Omnichannel Marketing: What It Is and How To Implement It

Updated June 24, 2022

In marketing, brands use both digital and physical means to engage with customers. Omnichannel marketing is one such method you can use to develop strategies that gain customers' attention during each stage of the purchasing process and to create approaches to respond to customer needs. Integrating omnichannel marketing strategies can help boost your marketing efficiency, efficacy and customer satisfaction and loyalty. In this article, we discuss what omnichannel marketing is and how to develop an effective omnichannel marketing strategy that supports your organization's success.

What is omnichannel marketing?

Omnichannel marketing is a method of marketing that applies cross-channel content strategies to improve customer experience and develop better relationships with customers across all social and marketing channels. Omnichannel marketing focuses on improving customer experience and relations through both traditional and digital marketing channels and through online and in-person purchasing experiences.

Marketing professionals use omnichannel marketing to create a cohesive experience between shopping online, on the phone and in a store, so customers have the same experience with a company throughout all phases of their purchasing and shopping experiences. Several examples of omnichannel marketing include SMS messaging to customers shopping in-store, sending automated cart abandonment emails and re-targeting ads from customers who abandon online shopping carts.

Related: Omnichannel Strategy: Definition and How To Implement

Benefits of omnichannel marketing

Here are some ways omnichannel marketing can benefit your marketing and promotional efforts:

Personalizes customer service

Omnichannel marketing responds to the actions potential customers take and creates personalized customer experiences. Interactions such as clicking an advertisement in a social media post, abandoning items in a virtual shopping cart or signing up for an email list are examples of several interactions you can personalize to gain more customers' attention.

For instance, as customers shop online, they may add items to their online carts. However, during this phase of the purchasing cycle, customers can take different actions depending on their needs, such as abandoning their shopping cart. At these specific touchpoints, you can use personalized tactics with omnichannel marketing to influence customers' decision to return to make their purchases.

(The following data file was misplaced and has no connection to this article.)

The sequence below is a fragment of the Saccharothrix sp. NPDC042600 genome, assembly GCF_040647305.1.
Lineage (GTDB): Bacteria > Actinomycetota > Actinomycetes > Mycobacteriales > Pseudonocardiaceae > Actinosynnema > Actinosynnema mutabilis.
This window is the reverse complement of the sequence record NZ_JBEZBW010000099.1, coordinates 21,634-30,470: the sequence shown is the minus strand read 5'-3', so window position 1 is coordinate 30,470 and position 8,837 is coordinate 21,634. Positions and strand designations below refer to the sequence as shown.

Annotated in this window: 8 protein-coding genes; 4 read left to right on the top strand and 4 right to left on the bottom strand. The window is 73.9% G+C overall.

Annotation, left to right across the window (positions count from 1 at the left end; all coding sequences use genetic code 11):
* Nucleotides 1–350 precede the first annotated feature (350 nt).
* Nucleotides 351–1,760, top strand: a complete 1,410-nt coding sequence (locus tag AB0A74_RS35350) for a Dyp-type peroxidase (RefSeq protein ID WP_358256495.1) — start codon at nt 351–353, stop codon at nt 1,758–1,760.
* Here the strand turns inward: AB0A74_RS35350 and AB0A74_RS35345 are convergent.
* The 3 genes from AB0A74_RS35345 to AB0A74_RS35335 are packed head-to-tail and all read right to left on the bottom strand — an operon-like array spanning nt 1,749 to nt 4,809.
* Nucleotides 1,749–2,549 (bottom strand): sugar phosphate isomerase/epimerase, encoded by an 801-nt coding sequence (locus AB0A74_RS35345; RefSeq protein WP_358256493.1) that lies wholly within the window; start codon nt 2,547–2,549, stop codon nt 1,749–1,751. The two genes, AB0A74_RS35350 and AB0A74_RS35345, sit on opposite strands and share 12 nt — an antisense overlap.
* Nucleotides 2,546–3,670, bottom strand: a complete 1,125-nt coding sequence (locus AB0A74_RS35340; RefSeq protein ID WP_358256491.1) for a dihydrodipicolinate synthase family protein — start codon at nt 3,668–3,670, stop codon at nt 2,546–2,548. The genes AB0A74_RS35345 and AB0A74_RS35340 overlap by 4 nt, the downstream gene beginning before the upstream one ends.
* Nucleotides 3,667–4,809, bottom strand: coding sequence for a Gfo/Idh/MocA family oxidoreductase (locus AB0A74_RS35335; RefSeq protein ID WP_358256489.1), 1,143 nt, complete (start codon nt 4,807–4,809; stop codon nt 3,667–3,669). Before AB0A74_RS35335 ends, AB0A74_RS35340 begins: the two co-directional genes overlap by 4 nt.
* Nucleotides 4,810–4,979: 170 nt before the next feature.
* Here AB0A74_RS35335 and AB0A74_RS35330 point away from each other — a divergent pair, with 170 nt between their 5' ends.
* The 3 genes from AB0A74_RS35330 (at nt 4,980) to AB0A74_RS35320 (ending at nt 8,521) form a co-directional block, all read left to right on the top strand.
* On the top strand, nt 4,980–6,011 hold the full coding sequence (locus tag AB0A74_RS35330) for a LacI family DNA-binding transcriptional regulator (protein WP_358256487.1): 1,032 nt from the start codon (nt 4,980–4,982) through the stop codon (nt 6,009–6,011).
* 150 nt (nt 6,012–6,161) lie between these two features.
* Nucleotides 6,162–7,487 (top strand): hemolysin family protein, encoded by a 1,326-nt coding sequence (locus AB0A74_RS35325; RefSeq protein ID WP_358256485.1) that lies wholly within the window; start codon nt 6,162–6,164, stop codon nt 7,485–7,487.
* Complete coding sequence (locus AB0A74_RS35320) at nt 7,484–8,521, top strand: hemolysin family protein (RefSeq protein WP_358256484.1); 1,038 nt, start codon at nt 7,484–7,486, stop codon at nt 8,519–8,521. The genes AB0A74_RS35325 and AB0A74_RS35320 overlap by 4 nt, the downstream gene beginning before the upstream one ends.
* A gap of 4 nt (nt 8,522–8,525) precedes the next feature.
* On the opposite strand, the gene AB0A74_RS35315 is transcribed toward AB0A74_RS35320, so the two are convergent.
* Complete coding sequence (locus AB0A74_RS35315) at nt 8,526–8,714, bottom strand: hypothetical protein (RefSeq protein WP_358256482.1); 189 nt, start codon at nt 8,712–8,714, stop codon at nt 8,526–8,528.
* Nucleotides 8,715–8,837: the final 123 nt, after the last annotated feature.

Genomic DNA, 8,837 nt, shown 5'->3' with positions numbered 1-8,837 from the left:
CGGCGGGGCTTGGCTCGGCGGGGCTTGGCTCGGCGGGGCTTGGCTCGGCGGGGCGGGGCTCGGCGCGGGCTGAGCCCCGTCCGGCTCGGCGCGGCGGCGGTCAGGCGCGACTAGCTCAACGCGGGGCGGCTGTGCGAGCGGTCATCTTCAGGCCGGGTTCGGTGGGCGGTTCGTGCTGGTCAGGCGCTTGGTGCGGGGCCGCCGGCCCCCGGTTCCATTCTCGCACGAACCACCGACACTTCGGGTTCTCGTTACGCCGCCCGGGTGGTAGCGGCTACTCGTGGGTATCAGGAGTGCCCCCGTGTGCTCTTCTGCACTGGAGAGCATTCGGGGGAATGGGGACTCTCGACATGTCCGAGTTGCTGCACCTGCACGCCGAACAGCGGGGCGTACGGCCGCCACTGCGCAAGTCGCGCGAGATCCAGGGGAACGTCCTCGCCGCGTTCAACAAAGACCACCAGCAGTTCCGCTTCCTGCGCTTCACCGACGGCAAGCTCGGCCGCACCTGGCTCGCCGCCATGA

Increases brand loyalty

When your marketing messages reach customers in multiple ways and consistently, you can build up both familiarity and trust. Customers are often more likely to choose products or services they feel they know and trust. By presenting customers with a unified message each time they interact with your brand, you can emphasize your core messaging and support their trust in your brand. This can help customers recall your brand when they think about purchasing the products you offer in the future.

Provides a deeper understanding of your customers

By adopting an omnichannel marketing approach, you can collect more data about your customers' browsing and shopping habits. This type of data can help you identify touchpoints and methods for reaching your customers. You can also collect demographic data to determine alternative products or services that fulfill your customers' needs. This information can help you better focus your future marketing efforts on your customers.

Related: Complete Guide To Multichannel Marketing Strategies

Omnichannel vs. multichannel

Although the terms are similar, the key difference between omnichannel and multichannel marketing is the subject at the center of the strategy. In multichannel marketing, the ultimate focus is raising brand awareness and engaging as many customers as possible across multiple channels. In omnichannel marketing, though, the focus is on the customer experience, where a brand adapts all access points to customers interacting with the various contact points in their purchasing journey.